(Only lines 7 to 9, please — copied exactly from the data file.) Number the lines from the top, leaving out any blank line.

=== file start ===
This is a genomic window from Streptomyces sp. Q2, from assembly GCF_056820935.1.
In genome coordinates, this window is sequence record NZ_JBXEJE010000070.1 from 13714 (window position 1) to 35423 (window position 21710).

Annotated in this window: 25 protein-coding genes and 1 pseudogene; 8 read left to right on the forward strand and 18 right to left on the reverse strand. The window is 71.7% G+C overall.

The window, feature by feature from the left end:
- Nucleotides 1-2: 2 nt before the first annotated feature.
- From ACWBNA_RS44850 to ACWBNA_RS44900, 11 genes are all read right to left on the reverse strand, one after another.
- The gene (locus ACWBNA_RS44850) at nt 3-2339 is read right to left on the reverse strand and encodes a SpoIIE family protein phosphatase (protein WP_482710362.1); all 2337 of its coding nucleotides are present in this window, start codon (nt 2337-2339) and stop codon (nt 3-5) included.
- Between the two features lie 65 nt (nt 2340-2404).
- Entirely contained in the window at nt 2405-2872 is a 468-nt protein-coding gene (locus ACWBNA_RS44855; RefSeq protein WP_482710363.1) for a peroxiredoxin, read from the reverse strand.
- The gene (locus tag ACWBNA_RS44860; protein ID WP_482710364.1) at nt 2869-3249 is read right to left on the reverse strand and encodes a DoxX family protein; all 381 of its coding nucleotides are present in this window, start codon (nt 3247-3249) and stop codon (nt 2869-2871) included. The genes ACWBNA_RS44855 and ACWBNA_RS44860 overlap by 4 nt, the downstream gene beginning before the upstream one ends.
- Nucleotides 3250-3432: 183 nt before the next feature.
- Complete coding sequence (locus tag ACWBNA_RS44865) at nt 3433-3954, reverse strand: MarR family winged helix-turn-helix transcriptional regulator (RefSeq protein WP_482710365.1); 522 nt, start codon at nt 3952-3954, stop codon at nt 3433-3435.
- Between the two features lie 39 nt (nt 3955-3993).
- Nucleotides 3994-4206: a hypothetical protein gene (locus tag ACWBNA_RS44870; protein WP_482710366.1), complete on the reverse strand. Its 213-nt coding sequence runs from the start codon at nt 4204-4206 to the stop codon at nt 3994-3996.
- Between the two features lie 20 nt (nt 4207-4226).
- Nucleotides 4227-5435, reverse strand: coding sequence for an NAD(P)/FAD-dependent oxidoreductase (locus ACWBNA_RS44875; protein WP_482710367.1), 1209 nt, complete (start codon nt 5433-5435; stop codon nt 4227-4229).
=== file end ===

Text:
- The gene (locus ACWBNA_RS44850) at nt 3-2339 is read right to left on the reverse strand and encodes a SpoIIE family protein phosphatase (protein WP_482710362.1); all 2337 of its coding nucleotides are present in this window, start codon (nt 2337-2339) and stop codon (nt 3-5) included.
- Between the two features lie 65 nt (nt 2340-2404).
- Entirely contained in the window at nt 2405-2872 is a 468-nt protein-coding gene (locus ACWBNA_RS44855; RefSeq protein WP_482710363.1) for a peroxiredoxin, read from the reverse strand.